For a community that once boasted the single largest concentration of river stone constructed homes and commercial buildings in the region totaling over thirty, Beloit is now down to just four. (The Racey house another river stone house) We’d love to see this wonderful historic home continue as an owner-occupied family home in the hands of an appreciative owner.
For Sale By Owner – Historic Beloit WI Home.
- Bedrooms: five (5)
- Full Baths: two (2 – one main floor, one upper)
- Half Baths: none (0)
- Estimated Age: Built in 1848
- Total Assess: $75,600
- Net Taxes: $1,669.90
- Living Room: 13′ x 13′
- Dining Room: 14′ x 13′
- Kitchen: 22′ x 9′
- Family/Rec: 13′ x 13′
- Mstr BedRm: 15′ x 13′
- 2nd BedRm: 16′ x 13′
- 3rd BedRm: 14′ x 10′
- 4th BedRm: 15′ x 13′
- 5th BedRm: 11′ x 9′
School District: Beloit
High: Beloit Memorial
Fireplace: Wood burning/ living room
Garage: 2+ car, detached
Fuel: Natural Gas
Heating: Hot Water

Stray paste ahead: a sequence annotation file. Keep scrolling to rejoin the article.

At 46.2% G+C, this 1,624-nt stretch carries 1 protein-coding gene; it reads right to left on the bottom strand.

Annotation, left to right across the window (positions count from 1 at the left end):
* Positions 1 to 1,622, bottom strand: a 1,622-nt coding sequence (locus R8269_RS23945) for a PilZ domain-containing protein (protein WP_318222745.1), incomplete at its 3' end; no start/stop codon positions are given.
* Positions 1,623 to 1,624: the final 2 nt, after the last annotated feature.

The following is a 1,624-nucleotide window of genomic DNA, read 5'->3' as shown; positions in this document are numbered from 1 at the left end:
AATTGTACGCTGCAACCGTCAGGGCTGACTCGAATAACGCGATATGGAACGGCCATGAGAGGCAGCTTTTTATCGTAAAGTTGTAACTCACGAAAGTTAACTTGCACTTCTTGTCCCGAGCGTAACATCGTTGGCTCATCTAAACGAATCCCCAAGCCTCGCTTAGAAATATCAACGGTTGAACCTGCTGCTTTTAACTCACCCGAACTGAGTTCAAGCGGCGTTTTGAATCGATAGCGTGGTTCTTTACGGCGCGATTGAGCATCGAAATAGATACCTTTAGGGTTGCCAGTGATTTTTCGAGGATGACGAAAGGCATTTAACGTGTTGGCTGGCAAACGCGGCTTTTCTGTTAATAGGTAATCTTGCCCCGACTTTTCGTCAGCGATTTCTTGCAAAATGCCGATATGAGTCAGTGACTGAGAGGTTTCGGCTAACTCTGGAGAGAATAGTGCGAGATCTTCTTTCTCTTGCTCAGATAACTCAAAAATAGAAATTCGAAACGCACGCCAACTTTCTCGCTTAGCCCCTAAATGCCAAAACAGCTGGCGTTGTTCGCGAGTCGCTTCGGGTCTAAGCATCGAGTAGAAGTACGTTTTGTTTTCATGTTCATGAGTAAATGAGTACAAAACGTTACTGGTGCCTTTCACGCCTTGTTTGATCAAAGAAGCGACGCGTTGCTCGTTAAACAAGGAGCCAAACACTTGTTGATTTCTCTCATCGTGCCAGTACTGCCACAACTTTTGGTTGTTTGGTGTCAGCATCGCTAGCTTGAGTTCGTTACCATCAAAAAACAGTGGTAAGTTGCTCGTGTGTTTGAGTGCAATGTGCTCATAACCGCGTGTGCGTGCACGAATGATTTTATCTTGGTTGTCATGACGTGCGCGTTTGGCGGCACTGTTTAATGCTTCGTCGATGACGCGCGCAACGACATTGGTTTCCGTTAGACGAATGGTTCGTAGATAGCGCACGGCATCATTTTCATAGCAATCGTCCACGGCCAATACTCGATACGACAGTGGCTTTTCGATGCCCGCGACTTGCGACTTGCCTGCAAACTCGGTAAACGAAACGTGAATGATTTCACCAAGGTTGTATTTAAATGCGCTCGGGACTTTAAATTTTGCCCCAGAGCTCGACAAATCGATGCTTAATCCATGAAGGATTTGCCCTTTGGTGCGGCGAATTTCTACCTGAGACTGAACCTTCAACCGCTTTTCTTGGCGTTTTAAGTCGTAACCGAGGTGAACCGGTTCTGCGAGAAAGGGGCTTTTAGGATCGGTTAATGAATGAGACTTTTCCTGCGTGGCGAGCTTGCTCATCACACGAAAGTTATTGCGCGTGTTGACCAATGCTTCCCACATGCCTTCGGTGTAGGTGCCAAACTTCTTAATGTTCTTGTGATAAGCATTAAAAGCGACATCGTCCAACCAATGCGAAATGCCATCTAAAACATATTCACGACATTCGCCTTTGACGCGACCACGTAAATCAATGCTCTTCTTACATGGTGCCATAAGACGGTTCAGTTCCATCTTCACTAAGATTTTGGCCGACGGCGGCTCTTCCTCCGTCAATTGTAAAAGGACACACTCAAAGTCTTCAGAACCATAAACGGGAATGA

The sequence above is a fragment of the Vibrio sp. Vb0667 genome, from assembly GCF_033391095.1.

Water/Waste: Municipal water, Municipal sewer
Barrier-Free: Open floor plan, 1st floor BedRm
Notes: Historic 5 bedroom home located on Beloit’s Westside. Beautiful wooden staircase welcomes you ot the warmth and character this home has to offer. Large kitchen with second staircase to upstairs adds charm. Many original features take you back in time. This is a must see property!
To make an appointment to view this home call 608-290-0108
Or email the owners at: jbzamorris(at)aol.com
Additionally, as this home is within the historic district the home owner will be eligible for the Wis State Historic Home Owners 25% Tax Credit on approved upgrades and maintenance. You’re within walking distance of the increasingly vibrant riverfront and downtown.